Assistant Minister for Youth and Sports
SPEECH AT THE CLOSING OF THE GENDER-BASED VIOLENCE FOR YOUTH IN NADROGA/NAVOSA
Semo Village, Nadroga on Friday 5 May 2017
The Coordinator of the Fiji Women’s Crisis Centre and training facilitators;
Invited guests, stakeholders and government officials;
Training participants and members of the community;
Ladies and Gentlemen.
Bula Vinaka, Namaste and a good afternoon to you all.
It is a pleasure to be here to close this very important training, which, I understand, brings together representatives from 75 communities in Nadroga and Navosa. Vinaka to the village council for supporting us during the past 5 days.
It is the wish of the Government, the Ministry and FWCC that from such training, you will return to your communities fully understanding the different forms of violence, its impact on women and children, and its causes. Violence can be physical but it can also be emotional and psychological. The training should equip you to be fully aware of your boundaries, and become strong advocates of human rights issues in your communities.
Most issues discussed during this training have, I hope, broken down cultural and traditional stereotypes and prejudices, which are common challenges in regards to the rights of women and children. However, you should know that these so-called ‘taboos’ are sometimes effective contributors to the prevalence of violence against women and children. These ‘taboos’ also contribute to division rather than unity.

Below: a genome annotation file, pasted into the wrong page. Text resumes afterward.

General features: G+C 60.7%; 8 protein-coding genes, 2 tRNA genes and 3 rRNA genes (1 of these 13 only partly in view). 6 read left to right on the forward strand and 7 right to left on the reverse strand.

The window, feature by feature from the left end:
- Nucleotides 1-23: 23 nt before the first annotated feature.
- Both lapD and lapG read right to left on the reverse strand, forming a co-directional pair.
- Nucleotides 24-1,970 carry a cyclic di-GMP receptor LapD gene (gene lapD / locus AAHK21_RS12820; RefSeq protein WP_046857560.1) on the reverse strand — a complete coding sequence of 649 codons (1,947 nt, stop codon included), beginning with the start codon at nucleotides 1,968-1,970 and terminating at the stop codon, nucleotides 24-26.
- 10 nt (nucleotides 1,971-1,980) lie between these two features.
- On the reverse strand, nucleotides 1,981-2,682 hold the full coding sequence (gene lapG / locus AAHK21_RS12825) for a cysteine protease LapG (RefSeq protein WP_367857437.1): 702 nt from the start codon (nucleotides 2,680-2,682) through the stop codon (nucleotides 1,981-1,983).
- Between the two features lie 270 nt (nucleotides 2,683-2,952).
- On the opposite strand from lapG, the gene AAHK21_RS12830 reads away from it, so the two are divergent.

Ladies and gentlemen and youths, in Fiji, according to figures sourced by UNICEF, 72% of kids between 2 and 14 years, experience violent “discipline” in their homes; 16% experience sexual abuse before the age of 15. Statistics also record that over 60% of women in the Pacific have been beaten by a spouse.
It is now public knowledge that the statistics the Director of Public Prosecutions, Police, the courts or social welfare services represent a very small part of the actual number of cases of violence against women and children; they are under-reported. Although the information we do have is limited, we know from anecdotal evidence and our deductions that the problem affects a significant number of women and girls. This is a very sad reflection of our culture and upbringing, which is why as youth, you are to advocate for human rights issues and counter all violence against women and children – indeed all forms of violence. As a new father, I cannot imagine any person being violent to a child. I cannot imagine standing by when I hear or see a woman or child suffering and I hope that you too will start to stand up for the rights of all Fijians to live in safety and security.
In Fiji, we know that sexual abuse occurs in all almost all settings - at home, at school, at work or in the community – and is often perpetrated by someone known to the victim: parent, spouse, relative, neighbour, teacher, schoolmate or friend. Together with our culture and tradition of ‘Bulubulu and Matanigasau’, it is more difficult to handle such cases as we try to keep peace and harmony in families and communities. Some prefer to settle the matter in an informal manner, especially if a young victim is pregnant as a result of the sexual abuse. Sometimes the victim is left suffering, without any psycho-social or other form of support. Sometimes she suffers further abuse from the perpetrator if she continues to live in the same community without support. Such violence must be reported to the Police – there is no excuse.